Das Rheingold at the Royal Festival Hall was, all told, a disappointment, but it might not have been had there been one or two more rehearsals, and a replacement of one of the singers. Vladimir Jurowski plans to perform the whole Ring cycle in due course with the LPO, but he needs to remember that memories are still very fresh indeed of Opera North’s transcendently wonderful performance at the same venue in 2016. That showed, among other things, that you can semi-stage the Ring cycle with some imaginative lighting, a minimum of meaningful movement and no props.
This new Rheingold looked, for the first few minutes after the Prelude — superbly played, and for once faithful to Wagner’s dynamic markings — as if there was going to be some interaction among the singers, with the Rhinemaidens singing to one another and taunting Alberich. But when it came to stealing the Gold, where lighting effects could have helped, he merely sang his defiance and hurried into the wings.
Unlike the Opera North Ring, where the singers were in front of the orchestra, this lot were in a walled area behind it. They were also on various levels, and it remained unclear to me whether, for instance, Fricka standing head and shoulders above Wotan indicated superiority of some kind. There were occasional interactions — Alberich physically bullied Mime, Loge sat nonchalantly on the organ’s keyboard, Wotan ripped the non-existent Ring from Alberich’s finger, Fafner beat up Fasolt until he rolled out of sight — but they were haphazard, and the drama consisted, for me, mainly in seeing what would be semi-acted and what wouldn’t be. Mostly the singers sang straight out to the audience, so that the characters’ brilliantly intricate reactions to one another went for nothing.
The main rewards of the evening were orchestral, with Jurowski beginning in an unusually lyrical way, which reminded me of Rudolf Kempe, and only increasing the dramatic pungency of the work in its latter stretches. To some extent that may have been due to the prevalence of medium-sized voices; even the giants, the typically fine Matthew Rose as Fasolt and Brindley Sherratt’s Fafner, were a bel canto pair. Toby Spence was to have sung Loge, but he was replaced by Vsevolod Grivnov, who gave a trying account of this beautiful role, his voice somewhere between a sneer and a whine, so that some of the Ring’s most ravishing music went for nothing. Robert Hayward, used to being Wotan, made his Alberich debut, vocally impressive but not frightening, even in Nibelheim. Michelle DeYoung’s Fricka, again, was lovely despite some strange vowel sounds, but not dramatically commanding. The other roles were taken adequately. But at the centre, alas, was Matthias Goerne as Wotan, the only singer to use a score, and so severely limited in volume and in variety of expression that he carried no authority, merited or otherwise, and rendered the Ring’s chief character as a Pooter figure. And typically, the moment he sang his last note, he disappeared into the wings. Perhaps he was feeling under the weather, but his usual strong suit, his intelligent attention to texts, was conspicuously absent. Enough.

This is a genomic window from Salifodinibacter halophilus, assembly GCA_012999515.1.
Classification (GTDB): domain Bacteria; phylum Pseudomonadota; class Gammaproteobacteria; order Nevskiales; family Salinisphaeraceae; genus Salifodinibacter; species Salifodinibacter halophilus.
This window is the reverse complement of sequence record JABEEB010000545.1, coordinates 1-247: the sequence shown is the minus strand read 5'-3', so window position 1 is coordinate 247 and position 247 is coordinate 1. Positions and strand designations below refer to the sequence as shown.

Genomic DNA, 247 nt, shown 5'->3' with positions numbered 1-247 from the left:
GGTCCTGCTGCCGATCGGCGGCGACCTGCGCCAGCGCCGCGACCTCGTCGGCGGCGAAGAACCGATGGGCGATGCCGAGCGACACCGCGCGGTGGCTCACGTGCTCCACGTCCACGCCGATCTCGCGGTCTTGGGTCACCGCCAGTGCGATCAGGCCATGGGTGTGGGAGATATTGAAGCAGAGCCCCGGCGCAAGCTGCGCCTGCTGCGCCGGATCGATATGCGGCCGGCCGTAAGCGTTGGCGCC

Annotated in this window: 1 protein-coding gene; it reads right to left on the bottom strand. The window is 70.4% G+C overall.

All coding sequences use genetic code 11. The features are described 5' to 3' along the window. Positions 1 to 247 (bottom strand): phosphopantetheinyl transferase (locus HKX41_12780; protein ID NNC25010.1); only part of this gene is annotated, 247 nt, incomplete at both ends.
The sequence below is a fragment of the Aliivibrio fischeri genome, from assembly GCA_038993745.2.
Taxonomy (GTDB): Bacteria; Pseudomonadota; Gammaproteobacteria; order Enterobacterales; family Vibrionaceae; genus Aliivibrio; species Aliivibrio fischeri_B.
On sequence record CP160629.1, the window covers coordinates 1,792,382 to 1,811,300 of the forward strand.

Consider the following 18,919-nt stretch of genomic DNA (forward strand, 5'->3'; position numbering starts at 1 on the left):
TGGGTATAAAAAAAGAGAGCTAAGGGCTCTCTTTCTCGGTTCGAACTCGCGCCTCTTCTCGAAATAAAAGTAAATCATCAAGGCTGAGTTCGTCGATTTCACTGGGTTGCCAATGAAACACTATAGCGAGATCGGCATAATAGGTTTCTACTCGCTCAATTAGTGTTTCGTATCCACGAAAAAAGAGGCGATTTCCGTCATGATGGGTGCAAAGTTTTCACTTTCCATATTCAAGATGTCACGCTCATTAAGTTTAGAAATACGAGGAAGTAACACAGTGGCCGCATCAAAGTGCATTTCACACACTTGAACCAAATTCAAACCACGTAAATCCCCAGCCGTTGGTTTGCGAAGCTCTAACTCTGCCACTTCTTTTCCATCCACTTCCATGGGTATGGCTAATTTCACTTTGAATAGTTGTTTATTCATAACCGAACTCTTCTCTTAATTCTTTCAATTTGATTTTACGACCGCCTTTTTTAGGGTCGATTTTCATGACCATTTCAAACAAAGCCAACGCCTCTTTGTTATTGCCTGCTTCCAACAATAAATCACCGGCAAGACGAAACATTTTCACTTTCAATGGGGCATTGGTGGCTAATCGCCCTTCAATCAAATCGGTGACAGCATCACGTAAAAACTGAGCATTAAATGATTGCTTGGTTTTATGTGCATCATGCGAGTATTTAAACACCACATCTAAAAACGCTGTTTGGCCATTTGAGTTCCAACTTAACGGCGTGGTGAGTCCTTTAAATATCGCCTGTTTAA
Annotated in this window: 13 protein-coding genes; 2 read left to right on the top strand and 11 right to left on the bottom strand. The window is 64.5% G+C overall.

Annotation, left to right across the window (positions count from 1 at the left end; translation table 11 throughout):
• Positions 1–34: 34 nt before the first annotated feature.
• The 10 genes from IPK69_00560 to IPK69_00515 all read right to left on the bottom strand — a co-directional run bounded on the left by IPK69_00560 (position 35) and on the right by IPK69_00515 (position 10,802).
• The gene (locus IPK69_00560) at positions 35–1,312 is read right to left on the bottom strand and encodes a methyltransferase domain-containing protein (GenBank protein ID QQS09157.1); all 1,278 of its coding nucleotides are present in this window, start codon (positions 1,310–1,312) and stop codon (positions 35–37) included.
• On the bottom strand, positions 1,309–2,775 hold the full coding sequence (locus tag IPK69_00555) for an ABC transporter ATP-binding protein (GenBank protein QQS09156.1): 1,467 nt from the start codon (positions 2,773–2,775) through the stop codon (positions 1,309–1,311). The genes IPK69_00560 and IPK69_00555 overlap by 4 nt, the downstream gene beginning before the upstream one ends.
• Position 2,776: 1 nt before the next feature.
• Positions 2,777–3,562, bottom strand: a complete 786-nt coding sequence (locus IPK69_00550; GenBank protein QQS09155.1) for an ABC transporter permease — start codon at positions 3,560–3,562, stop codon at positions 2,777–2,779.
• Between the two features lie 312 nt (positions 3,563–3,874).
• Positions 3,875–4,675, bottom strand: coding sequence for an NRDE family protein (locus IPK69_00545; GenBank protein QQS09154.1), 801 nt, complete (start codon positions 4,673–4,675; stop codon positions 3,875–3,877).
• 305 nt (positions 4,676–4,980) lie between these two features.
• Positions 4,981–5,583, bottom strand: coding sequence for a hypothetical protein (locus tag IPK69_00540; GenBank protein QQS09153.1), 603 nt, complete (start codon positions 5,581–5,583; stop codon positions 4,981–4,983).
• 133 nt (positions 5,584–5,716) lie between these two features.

The next afternoon I was in Birmingham for the Birmingham Contemporary Music Group’s concert Celebrating Carter. It was a triumph, one of the most exhilarating and energising musical occasions I have been to in years. My relationship with much of Elliott Carter’s music, certainly since the late 1960s, is best characterised as ‘faith seeking understanding’, but in these late compositions, written when the composer was between 86 and 103, I find an immediacy of expression and communication which means that all you have to do is listen with an open mind and the problems that beset most advanced modernist music just disappear.
There is a lot of discussion these days about whether the great artists in various mediums have anything identifiable as a late style, something which we naturally associate primarily with Beethoven and Titian. In this concert I found that Carter did have one, his characteristic giving of a personality to each instrument, very much including mischief, more to the fore than ever before. Bariolage (1992) for solo harp, for instance, enlarges our sense of what that instrument can do in the most engaging way, leading Paul Griffiths, in his excellent notes, to invoke Rilke’s Sonnets to Orpheus.
In the works for ensemble Mirga Grazinyte-Tyla was the authoritative conductor, and the great Pierre-Laurent Aimard the dominant presence, but every member of the BCMG is a virtuoso, and I would warmly recommend its CD of late Carter — though it only slightly overlaps with this concert — on the Ondine label. This music is no doubt endlessly explicable, but its impact is immediate and profoundly satisfying.
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